Farther Afield: Returning Pinehurst Golf Course to Nature

Nestled amongst the sand hills of North Carolina’s Piedmont region, the Pinehurst Resort’s Golf Course has done much to reduce its impact on local water infrastructure. Prior to the restoration, there were 2,100 sprinklers onsite and after the process is completed only 1,400 will remain – a reduction of more than 30% that will lead to a decline of the golf course’s consumptive water use by nearly 40 million gallons per year.


Invasive Insects

The silver lining to the recent unrelenting cold snap is that many types of invasive insects can’t survive the frigid conditions. These invasive insects include the emerald ash bore, known for killing millions of trees in the last decade, and the gypsy moth, which eats the leaves of trees, such as those used to grow agricultural crops.


Designing Resilient Streets

This stretch of Columbus Avenue between 76th and 77th in Manhattan was recently re-designed to foster community and green space (Photo courtesy of Street Design Manual 2013)

How do you design a space to maximize its social and ecological resiliency? A green space where the community gathers and plants help clean the air and absorb storm water. You might think that such a space could only be achieved in a large park like Freshkills, but the newly released 2013 Street Design Manual demonstrates how the street in front of your doorstep can be transformed into a place that fosters social interactions and supports wildlife.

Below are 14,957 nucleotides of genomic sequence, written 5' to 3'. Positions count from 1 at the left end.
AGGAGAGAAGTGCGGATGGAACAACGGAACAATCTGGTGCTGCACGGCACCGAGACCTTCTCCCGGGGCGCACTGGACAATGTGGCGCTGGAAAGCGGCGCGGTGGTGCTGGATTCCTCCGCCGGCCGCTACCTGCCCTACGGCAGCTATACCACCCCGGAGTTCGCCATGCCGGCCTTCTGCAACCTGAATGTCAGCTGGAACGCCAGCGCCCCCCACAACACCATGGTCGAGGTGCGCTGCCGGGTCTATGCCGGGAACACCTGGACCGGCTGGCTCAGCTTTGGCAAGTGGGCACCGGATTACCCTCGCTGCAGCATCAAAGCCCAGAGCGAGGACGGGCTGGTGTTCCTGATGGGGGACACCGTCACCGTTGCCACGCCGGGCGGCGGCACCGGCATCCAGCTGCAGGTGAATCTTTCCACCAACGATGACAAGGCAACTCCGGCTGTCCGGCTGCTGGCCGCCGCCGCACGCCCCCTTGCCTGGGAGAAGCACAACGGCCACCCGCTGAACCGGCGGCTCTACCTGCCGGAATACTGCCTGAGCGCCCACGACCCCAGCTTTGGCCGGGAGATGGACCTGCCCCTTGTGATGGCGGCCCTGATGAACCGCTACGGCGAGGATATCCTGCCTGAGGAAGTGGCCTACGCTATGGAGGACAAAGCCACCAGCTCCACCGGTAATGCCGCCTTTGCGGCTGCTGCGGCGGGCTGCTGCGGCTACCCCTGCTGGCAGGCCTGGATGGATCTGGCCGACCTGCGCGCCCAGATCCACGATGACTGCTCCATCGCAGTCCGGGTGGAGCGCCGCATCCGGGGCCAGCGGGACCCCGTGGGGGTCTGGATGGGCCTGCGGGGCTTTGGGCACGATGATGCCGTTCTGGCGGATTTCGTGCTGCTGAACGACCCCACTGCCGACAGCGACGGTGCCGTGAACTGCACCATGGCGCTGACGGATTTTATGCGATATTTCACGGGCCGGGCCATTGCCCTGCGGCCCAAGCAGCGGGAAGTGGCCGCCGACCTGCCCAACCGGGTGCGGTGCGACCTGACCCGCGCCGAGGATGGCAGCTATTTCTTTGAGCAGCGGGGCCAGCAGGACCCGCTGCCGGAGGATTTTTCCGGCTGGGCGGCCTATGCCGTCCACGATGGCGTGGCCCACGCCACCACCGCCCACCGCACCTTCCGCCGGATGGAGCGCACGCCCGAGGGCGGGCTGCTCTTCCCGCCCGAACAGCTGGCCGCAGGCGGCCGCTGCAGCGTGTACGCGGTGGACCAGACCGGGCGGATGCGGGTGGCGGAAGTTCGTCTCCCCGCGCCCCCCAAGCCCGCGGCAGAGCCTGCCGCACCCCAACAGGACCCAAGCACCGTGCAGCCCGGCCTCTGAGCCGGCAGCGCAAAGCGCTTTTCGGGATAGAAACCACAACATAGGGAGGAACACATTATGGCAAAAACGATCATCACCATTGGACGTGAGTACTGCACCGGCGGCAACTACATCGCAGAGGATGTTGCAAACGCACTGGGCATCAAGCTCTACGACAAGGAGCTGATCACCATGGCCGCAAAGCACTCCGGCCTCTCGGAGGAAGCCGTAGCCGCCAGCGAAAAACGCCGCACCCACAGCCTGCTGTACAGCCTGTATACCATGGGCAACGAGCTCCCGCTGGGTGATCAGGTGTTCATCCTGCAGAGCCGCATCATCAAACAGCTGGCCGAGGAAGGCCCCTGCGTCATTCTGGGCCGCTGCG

Social Resiliency to Climate Change

When Hurricane Sandy struck last October, the capacity of infrastructure to protect us suddenly became vital. As buildings crumbled and the roadways flooded, neighbors reached out to help one another and create impromptu community shelters. How can we foster these types of social support networks can help communities be more resilient to climate change?


NYC Requests Bold Ideas and Creative Solutions for Resilient Waterfront Development

To engage best practices and innovative thinking from around the world, the city has invited designers and urban planners to submit plans for an 80-acre site in Far Rockaway, Queens. The FAR ROC [For a Resilient Rockaway] competition entries will provide inventive solutions to be applied directly in the Rockaways, as well as new ideas for other at-risk waterfront neighborhoods throughout the city.


Scotland’s Innovative Plans for “Climate Change Parks”

Across the pond, the nonprofit organization greenspace scotland, in partnership with Scottish National Heritage, has created a fascinating new e-resource called  “Creating Climate Change Parks.” The resource provides important design guidance for both the retro-fitting of older parks with climate change-friendly updates, such as tree planting schemes, green roofs and water management techniques, as well as guidelines for newly designed parks.